Golf rangefinders also typically provide point and shoot yardages to targets on the course. In contrast, a golf watch can give accurate yardages, keep score, and track stats during the round.

A laser rangefinder and GPS watches are tools that any golfer can use to help them with their club selection and course management during a round.

Do you need a rangefinder and a golf watch?

You don’t need a laser rangefinder and a golf watch. However, getting exact yardages to targets, keeping score, and tracking stats during a round is nice to have out on the course.

Golfers use both devices because sometimes they don’t feel comfortable with one device’s yardage, so they can verify the yardage by checking it on the other one.

Are golf GPS watches accurate?

Yes, golf GPS watches are accurate to within 3-4 yards of a target, depending on the weather, the location of the course, and the terrain.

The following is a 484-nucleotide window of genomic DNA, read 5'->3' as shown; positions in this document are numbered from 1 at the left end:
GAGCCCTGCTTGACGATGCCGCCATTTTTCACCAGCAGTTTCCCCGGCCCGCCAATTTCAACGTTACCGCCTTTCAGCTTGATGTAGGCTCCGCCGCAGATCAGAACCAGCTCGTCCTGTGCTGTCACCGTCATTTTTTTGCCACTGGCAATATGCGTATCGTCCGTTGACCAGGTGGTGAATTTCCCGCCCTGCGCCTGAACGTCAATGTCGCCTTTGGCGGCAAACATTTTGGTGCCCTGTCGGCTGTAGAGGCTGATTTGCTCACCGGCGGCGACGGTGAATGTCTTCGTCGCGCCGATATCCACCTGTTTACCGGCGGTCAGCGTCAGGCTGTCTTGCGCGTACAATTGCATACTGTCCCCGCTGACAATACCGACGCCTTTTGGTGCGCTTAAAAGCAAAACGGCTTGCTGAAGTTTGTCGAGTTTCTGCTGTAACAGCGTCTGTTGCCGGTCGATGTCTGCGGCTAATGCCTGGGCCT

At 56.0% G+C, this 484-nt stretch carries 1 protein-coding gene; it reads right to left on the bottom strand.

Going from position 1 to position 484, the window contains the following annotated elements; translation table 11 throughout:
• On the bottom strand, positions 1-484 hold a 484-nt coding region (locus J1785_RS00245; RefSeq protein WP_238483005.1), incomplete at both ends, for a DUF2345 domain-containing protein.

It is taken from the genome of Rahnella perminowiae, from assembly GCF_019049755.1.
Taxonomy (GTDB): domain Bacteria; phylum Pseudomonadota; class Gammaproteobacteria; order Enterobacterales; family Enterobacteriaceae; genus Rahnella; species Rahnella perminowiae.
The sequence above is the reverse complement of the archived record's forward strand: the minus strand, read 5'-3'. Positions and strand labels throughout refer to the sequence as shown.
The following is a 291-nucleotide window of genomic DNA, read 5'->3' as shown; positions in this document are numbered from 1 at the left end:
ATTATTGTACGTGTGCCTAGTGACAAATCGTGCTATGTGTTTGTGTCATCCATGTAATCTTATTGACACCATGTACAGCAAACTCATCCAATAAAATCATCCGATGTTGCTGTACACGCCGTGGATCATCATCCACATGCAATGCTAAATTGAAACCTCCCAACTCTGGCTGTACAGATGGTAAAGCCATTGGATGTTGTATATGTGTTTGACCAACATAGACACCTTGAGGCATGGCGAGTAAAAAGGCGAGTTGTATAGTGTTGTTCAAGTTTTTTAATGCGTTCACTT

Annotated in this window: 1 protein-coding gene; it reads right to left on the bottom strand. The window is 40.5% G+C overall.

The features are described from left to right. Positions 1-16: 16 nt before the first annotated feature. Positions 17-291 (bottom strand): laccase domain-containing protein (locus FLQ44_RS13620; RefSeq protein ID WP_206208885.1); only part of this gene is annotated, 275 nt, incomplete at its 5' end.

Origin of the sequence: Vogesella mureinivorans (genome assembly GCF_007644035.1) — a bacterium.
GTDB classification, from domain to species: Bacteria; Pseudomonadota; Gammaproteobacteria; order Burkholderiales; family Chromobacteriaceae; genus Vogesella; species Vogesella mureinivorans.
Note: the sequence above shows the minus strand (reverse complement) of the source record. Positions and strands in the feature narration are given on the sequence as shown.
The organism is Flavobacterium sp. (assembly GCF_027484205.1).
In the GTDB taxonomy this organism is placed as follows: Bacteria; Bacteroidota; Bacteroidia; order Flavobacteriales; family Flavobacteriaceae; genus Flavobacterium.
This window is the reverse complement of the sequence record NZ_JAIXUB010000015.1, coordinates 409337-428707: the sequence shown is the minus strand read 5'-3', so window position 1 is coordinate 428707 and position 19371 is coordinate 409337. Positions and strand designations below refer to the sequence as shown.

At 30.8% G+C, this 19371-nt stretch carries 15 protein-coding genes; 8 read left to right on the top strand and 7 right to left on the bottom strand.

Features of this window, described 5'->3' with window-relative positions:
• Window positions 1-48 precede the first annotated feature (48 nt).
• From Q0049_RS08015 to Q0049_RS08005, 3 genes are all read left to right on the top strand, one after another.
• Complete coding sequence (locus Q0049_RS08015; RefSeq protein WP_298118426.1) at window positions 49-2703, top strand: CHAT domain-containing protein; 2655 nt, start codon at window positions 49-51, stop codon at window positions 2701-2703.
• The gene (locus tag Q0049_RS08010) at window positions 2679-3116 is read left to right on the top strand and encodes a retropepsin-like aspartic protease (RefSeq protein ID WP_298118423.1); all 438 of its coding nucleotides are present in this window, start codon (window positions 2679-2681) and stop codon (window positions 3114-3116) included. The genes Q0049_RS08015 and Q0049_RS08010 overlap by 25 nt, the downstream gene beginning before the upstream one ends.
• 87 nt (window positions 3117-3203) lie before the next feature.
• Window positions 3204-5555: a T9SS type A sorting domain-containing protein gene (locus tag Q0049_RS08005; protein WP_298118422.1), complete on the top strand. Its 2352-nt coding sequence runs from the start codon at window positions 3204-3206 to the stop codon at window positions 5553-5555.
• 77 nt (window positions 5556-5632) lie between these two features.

As a comparison, when looking at center yardage on sprinkler heads, those are accurate to a middle of the green pin placement. A golf GPS watch can give you an accurate number to the front, center, and back of a green to within several yards.

These yardages are valuable information because they allow golfers to consider where the pin is on the green. And if they might need to club up or down to account for wind or elevation changes.

What golf GPS watches lack in pinpoint accuracy, they more than make up for with the other functionality they have. For example, course maps showing doglegs, distances to hazards like a bunker or water, and numbers to lay up to can help any golfer with their club selections and course management.